Krampusnacht storyline is underway. Basically just a fun holiday piece. Will run about ten pages, plus a cover, so it will go until around Christmas. I think my current estimate for pacing puts the last page as being about… Christmas Eve? It ended up being a longer story than I intended, but still within the holiday season.
More of a serious thought today: Crediting. With George H.W. Bush’s death, I find myself divided over the questions of legacy. Like any President, the good and positive he did is often overshadowed by the negative consequences of his decisions. While I would never want to distract from the good he did–for example, I cannot commend him more for resigning his membership in the NRA–it is important to acknowledge he was far from perfect and made plenty of mistakes.
That being said, the same questions come about in the wake of Stan Lee’s passing as well. One of the biggest questions raised about Stan Lee’s legacy centers around two people: Jack Kirby and Steve Ditko. Kirby of course co-created much of the Marvel Comics universe with Stan Lee and even a few bits of it before Stan Lee ever started in comics. Ditko was the man who helped make Spider-Man and Doctor Strange what they were. Both of these individuals had somewhat bitter departures from Marvel in their primes, feeling they did not necessarily get the credit and recognition they deserved.
The real question is always with the Marvel Method. Essentially Stan Lee would provide his artists with a general plot or character concept and they would be responsible for the layouts and/or design of the story, with Lee adding dialog later. There were two main issues with this. One, Kirby and Ditko would often put suggestions for dialog on the page that Lee would tweak a bit to make it read better. And two, they would often add to the plot of the story to help flesh it out and make more sense. A classic example of this is Jack Kirby adding the Silver Surfer to the Fantastic Four story where he and Galactus are introduced. The Silver Surfer was not a part of the original story, but Kirby felt there had to be a herald for Galactus. The character was intended to be a throwaway, but stuck around because Kirby designed and created a character that Stan could sell.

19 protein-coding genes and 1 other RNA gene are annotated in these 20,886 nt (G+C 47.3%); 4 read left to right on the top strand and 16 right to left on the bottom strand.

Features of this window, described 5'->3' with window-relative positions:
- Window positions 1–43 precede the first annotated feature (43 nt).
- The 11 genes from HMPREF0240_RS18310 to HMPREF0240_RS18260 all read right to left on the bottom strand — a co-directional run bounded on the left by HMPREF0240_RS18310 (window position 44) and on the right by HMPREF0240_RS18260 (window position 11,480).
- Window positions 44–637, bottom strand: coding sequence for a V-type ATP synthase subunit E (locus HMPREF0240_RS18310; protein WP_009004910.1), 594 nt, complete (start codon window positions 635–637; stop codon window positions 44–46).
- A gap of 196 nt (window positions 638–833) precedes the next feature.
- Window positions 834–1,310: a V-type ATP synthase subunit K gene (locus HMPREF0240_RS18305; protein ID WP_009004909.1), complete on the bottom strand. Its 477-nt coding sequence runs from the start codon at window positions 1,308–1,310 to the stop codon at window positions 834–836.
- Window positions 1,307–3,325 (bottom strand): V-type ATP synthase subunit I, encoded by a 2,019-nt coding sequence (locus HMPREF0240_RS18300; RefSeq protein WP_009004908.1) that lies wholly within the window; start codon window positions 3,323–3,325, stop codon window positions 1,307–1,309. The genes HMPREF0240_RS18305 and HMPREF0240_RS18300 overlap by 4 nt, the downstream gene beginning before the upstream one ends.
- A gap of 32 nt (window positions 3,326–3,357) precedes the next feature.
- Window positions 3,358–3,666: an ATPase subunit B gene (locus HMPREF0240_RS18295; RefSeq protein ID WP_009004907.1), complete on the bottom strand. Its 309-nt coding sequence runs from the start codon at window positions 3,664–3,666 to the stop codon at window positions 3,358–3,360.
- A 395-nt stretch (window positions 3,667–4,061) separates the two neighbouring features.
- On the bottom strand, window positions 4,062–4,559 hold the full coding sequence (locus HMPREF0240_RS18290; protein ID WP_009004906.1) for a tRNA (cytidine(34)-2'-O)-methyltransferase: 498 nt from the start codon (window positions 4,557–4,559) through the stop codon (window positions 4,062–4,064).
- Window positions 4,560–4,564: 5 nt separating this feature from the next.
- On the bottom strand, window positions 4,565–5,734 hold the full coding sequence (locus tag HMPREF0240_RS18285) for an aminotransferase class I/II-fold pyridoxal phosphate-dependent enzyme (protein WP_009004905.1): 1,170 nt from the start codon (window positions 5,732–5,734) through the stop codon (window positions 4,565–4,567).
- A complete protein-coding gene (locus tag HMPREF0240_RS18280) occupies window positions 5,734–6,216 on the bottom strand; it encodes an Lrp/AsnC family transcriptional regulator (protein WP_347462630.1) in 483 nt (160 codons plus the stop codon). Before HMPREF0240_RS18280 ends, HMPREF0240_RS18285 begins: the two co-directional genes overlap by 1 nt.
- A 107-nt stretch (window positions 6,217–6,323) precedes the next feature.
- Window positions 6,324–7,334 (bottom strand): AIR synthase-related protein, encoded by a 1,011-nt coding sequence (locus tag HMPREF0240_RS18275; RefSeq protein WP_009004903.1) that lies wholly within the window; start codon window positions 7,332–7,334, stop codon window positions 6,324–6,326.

So the point I’m rambling to is that I don’t necessarily recognize Stan Lee as the writer and/or creator of many of these characters. The Marvel Method kind of cuts his input down to more of an editorial showman’s role than anything. His contributions to comics and popular culture were significant, but those were more as a presenter and showman than an actual creator. Not to deny his impact on our culture. His presentation and editorial decisions for these characters was important and huge part of their success. I recognize Stan Lee as one of the greatest showmen of modern times–in some ways, the last great showman. However, calling him a writer and/or creator of many of these characters? I do think there’s some shaky ground there.